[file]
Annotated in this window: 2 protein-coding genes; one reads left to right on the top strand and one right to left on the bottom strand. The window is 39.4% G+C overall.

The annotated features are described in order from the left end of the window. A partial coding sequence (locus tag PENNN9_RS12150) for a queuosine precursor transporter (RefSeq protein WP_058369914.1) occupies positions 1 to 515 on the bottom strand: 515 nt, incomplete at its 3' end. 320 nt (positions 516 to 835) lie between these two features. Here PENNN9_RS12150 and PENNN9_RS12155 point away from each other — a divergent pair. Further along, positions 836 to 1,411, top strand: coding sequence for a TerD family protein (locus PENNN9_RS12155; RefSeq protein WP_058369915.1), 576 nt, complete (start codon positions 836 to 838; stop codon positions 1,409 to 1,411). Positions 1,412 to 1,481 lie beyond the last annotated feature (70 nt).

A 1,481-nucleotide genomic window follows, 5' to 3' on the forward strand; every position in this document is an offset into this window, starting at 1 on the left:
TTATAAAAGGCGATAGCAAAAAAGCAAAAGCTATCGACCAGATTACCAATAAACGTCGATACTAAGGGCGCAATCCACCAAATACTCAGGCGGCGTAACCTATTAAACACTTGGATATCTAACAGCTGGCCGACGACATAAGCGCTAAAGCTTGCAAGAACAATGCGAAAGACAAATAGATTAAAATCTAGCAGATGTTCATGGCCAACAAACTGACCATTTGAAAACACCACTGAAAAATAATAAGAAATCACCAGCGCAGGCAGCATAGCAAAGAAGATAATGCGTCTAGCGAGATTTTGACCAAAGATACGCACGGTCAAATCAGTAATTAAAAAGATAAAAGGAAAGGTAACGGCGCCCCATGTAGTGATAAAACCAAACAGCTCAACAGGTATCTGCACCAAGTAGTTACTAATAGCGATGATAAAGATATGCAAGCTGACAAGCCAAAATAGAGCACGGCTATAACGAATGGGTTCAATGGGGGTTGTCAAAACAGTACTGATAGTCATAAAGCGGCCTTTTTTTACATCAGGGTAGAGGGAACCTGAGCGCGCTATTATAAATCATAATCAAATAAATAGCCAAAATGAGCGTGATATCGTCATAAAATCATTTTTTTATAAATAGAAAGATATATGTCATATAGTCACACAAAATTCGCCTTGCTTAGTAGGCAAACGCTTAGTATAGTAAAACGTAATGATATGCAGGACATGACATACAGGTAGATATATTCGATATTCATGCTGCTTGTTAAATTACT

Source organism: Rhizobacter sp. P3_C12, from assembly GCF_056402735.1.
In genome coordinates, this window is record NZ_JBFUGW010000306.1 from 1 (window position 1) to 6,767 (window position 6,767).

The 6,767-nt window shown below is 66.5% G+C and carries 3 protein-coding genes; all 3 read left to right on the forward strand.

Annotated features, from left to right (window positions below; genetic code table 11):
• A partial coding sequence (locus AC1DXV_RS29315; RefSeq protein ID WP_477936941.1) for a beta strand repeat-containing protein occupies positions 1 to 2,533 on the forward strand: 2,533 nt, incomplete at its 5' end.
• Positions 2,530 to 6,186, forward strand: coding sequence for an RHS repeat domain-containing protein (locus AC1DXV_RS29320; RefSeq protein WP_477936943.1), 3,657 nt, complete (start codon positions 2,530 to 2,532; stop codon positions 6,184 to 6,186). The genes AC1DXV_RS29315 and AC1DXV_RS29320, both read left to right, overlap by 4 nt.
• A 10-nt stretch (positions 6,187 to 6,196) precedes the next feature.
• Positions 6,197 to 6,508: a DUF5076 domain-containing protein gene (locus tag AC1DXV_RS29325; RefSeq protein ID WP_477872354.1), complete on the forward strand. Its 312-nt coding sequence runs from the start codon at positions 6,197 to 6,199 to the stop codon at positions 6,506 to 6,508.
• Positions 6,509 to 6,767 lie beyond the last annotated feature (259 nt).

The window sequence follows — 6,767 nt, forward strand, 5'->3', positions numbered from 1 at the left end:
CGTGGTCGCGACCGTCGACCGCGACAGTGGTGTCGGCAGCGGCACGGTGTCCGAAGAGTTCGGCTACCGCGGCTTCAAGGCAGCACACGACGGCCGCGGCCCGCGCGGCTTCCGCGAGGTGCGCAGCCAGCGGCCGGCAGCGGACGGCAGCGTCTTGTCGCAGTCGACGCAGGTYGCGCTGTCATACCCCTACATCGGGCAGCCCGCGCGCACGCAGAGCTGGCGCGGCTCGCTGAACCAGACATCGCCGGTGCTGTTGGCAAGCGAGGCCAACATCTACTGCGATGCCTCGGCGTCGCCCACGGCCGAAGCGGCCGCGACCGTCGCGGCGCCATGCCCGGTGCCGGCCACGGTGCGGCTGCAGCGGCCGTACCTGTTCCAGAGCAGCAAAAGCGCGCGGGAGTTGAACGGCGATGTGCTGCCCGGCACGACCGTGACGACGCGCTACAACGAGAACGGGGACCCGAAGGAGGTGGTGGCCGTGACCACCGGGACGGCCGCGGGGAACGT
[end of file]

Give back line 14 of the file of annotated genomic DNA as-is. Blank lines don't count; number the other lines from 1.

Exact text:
The window sequence follows — 6,767 nt, forward strand, 5'->3', positions numbered from 1 at the left end: